Few people can say they have played Carnegie Hall before they have a driver’s license, but for one Stansbury High School sophomore, Christmas came early when she was told she would perform an exhibition solo at Carnegie Hall Dec. 21 during the International Concerto Competition — a venue to choose the top instrumentalists and vocalists in the nation.
Suni (pronounced sunny) Norman, 15, daughter of David and Stacy Norman of Overlake, had competed in the American Protégé International Piano and Strings Competition Dec. 11 through 15 at New York City’s Kauffman Center, where she took third place.
The president and vice president of the sponsoring organization met with Norman backstage after the concert and told her that she deserved to place first, not third. To make up for the inconsistency, the two invited Norman to play at Carnegie Hall the next week.
Performing Tchaikovsky’s “Violin Concerto, Allegro Vivacissimo, Third Movement,” Norman wowed the crowd. Because her normal accompanist was unavailable, Norman contacted a backup pianist who is a college performance major at New York’s Mannes School of Music. The two met the night before for a practice run.
“It was so fun to be in New York City. I took a taxi ride to Carnegie Hall, but I hit my head on the car’s seat and my lip swelled up,” Norman said. “We were there a couple of hours before for a sound check. I practiced and waited, but I didn’t get nervous at all and I didn’t mess up once.”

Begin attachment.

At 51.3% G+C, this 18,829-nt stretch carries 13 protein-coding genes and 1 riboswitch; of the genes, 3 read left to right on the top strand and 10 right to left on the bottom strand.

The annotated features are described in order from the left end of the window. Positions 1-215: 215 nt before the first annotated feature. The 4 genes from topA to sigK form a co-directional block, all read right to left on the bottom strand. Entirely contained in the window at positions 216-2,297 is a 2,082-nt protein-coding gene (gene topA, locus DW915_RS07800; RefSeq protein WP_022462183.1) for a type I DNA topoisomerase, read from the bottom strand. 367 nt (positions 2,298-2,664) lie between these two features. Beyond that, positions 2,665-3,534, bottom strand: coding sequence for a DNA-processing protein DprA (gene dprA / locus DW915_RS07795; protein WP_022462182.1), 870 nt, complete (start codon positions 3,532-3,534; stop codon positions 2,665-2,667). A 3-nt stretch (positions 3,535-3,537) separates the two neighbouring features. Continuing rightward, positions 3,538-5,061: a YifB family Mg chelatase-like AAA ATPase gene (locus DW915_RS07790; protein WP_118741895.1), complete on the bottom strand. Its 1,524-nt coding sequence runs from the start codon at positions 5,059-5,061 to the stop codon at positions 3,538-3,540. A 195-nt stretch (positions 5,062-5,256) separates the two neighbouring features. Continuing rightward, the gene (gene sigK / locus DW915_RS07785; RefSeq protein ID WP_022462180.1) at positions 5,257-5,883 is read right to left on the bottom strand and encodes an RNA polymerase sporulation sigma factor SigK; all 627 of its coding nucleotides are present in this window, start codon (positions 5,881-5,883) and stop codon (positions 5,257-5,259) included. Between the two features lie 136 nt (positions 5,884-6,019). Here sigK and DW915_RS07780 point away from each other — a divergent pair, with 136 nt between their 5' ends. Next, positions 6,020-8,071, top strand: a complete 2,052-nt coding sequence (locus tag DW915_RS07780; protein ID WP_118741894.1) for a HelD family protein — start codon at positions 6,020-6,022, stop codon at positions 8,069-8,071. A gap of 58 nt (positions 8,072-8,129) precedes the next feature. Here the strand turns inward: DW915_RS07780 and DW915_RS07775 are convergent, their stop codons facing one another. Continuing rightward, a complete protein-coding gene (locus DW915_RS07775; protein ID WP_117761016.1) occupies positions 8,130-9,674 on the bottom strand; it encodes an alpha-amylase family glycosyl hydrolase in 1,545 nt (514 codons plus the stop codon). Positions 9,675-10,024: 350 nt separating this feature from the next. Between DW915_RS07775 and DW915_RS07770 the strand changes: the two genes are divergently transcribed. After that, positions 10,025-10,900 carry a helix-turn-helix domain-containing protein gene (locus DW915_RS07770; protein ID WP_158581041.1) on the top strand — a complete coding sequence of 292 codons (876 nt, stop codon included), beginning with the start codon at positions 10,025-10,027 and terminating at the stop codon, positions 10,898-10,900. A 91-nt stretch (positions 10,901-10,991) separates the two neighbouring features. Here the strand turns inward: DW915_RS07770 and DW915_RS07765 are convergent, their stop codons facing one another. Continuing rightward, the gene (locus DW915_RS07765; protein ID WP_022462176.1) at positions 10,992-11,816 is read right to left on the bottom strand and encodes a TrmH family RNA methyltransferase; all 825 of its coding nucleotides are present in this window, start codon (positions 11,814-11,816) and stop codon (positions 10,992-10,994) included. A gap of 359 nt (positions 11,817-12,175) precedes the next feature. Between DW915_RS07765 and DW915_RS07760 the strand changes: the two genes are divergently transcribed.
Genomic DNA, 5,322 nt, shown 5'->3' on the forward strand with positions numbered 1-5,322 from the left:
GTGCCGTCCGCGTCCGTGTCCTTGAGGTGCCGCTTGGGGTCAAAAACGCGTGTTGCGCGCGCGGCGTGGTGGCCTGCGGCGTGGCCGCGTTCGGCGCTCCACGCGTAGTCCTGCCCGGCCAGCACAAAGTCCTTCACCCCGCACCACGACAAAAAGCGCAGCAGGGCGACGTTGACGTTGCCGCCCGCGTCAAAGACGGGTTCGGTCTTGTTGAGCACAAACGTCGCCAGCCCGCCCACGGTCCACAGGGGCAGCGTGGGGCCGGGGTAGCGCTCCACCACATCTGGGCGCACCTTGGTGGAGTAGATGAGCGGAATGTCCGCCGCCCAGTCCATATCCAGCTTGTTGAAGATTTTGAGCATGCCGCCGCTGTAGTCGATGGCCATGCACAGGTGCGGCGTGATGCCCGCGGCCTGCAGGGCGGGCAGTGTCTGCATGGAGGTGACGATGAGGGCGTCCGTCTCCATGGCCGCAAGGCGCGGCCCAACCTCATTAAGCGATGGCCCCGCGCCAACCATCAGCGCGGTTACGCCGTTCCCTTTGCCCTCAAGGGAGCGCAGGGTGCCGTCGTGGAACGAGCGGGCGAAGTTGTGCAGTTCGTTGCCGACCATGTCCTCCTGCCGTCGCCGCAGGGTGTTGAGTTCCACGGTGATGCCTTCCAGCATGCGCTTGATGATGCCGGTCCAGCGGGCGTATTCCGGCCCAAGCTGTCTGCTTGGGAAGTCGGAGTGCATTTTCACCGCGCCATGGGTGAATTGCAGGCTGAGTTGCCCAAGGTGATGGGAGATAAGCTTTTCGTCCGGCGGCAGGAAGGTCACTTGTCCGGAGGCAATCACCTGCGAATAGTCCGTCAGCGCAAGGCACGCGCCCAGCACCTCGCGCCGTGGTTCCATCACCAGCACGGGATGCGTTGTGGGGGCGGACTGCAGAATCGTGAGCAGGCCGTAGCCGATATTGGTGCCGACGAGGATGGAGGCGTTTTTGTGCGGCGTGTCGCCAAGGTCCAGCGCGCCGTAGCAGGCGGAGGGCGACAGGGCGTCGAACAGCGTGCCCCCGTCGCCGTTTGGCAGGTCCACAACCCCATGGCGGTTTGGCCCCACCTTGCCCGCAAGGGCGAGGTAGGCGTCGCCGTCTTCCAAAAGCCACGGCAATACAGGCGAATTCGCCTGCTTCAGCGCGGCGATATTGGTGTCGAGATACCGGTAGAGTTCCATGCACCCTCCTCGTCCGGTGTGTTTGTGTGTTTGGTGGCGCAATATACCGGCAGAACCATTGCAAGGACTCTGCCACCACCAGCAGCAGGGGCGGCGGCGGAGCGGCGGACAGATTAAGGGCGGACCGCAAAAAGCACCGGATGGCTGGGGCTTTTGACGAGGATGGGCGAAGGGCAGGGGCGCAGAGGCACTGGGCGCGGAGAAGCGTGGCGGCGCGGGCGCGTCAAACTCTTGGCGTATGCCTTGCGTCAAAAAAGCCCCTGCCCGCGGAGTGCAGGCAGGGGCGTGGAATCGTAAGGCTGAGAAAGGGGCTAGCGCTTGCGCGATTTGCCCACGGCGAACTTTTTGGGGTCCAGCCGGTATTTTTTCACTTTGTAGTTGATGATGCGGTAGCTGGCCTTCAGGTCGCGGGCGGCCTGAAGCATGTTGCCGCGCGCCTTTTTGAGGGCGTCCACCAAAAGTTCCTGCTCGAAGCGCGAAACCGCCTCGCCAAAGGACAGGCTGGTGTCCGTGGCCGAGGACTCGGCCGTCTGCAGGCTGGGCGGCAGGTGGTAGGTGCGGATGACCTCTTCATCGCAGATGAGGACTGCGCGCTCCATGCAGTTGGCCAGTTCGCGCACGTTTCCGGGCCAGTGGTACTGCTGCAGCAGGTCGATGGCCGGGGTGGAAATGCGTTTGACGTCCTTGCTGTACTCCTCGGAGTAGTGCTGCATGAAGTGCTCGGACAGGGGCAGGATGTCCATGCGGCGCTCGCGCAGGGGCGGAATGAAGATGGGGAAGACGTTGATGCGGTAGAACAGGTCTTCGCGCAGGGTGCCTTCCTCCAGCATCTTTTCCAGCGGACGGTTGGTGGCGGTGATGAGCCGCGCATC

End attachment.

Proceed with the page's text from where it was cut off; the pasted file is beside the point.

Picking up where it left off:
In just seven years time, Norman had honed what many would call an innate talent. Her rise in such a short time to play the premiere concert hall in the country is definitely a rarity. Her love for the violin came at a young age when she would play her Jumpstart Toddlers game on her computer.
“I always clicked on the violin because it played a song I recognized,” she said. “It was the first movement of Vivaldi’s ‘Four Seasons.’”
On her eighth birthday, Norman’s grandfather bought her her first violin and she began private lessons with Abby Stowe at Tooele’s Stowe Family Music. She progressed quickly and within two months, she needed a new teacher. Melanie Gardner, with the Orchestra at Temple Square, was her next mentor.
From there she stepped into Jack Ashton’s studio in Sugarhouse for private lessons. Ashton is a professor of piano at Snow College and a former orchestra director for Olympus High School. He recently retired from the Utah Symphony, but continues to conduct the Young Artists’ Chamber Players out of Salt Lake City.
“Jack is a very talented man,” said Norman’s mother, Stacy. “He knows how to pull that musicality inside of kids out of them. It is amazing. We like him a lot.”
Other than Carnegie Hall and the Kauffman Center, Norman has a long list of other honors, despite the fact that she has only been competing for two years. She has been a two-time member of the All-State Orchestra, received honors as the youngest to place at the Utah Music Teacher’s National Association, where she has received first place, alternate and honorable mention awards.
Norman became one of four violin finalists the last two years in the Salute to Youth program with the Utah Symphony. She performed a solo at a concertino at Westminster College in Salt Lake City in November. She is also concertmaster (first chair violin) for the Stansbury High School orchestra.